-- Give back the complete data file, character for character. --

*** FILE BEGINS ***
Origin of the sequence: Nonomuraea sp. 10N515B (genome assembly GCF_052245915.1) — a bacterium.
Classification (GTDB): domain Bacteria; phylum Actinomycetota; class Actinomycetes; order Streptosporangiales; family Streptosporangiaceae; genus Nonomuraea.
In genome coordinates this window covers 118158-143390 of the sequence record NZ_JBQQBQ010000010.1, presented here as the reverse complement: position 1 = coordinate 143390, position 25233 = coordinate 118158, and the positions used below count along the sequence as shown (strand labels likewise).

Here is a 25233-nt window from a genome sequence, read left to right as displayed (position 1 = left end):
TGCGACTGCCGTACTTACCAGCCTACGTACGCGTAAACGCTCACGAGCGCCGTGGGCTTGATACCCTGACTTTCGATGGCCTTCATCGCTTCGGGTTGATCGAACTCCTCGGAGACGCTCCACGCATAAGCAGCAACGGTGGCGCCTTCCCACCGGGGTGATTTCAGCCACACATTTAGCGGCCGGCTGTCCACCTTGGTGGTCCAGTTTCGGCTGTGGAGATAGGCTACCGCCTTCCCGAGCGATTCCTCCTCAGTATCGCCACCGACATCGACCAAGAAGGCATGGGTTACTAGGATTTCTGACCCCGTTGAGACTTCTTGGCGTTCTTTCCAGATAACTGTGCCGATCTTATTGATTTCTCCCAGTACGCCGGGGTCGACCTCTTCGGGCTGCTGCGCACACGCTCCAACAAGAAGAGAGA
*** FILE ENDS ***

Origin of the sequence: Nonomuraea sp. 10N515B (genome assembly GCF_052245915.1) — a bacterium.
Classification (GTDB): domain Bacteria; phylum Actinomycetota; class Actinomycetes; order Streptosporangiales; family Streptosporangiaceae; genus Nonomuraea.
In genome coordinates this window covers 118158-143390 of the sequence record NZ_JBQQBQ010000010.1, presented here as the reverse complement: position 1 = coordinate 143390, position 25233 = coordinate 118158, and the positions used below count along the sequence as shown (strand labels likewise).

Here is a 25233-nt window from a genome sequence, read left to right as displayed (position 1 = left end):
TGCGACTGCCGTACTTACCAGCCTACGTACGCGTAAACGCTCACGAGCGCCGTGGGCTTGATACCCTGACTTTCGATGGCCTTCATCGCTTCGGGTTGATCGAACTCCTCGGAGACGCTCCACGCATAAGCAGCAACGGTGGCGCCTTCCCACCGGGGTGATTTCAGCCACACATTTAGCGGCCGGCTGTCCACCTTGGTGGTCCAGTTTCGGCTGTGGAGATAGGCTACCGCCTTCCCGAGCGATTCCTCCTCAGTATCGCCACCGACATCGACCAAGAAGGCATGGGTTACTAGGATTTCTGACCCCGTTGAGACTTCTTGGCGTTCTTTCCAGATAACTGTGCCGATCTTATTGATTTCTCCCAGTACGCCGGGGTCGACCTCTTCGGGCTGCTGCGCACACGCTCCAACAAGAAGAGAGA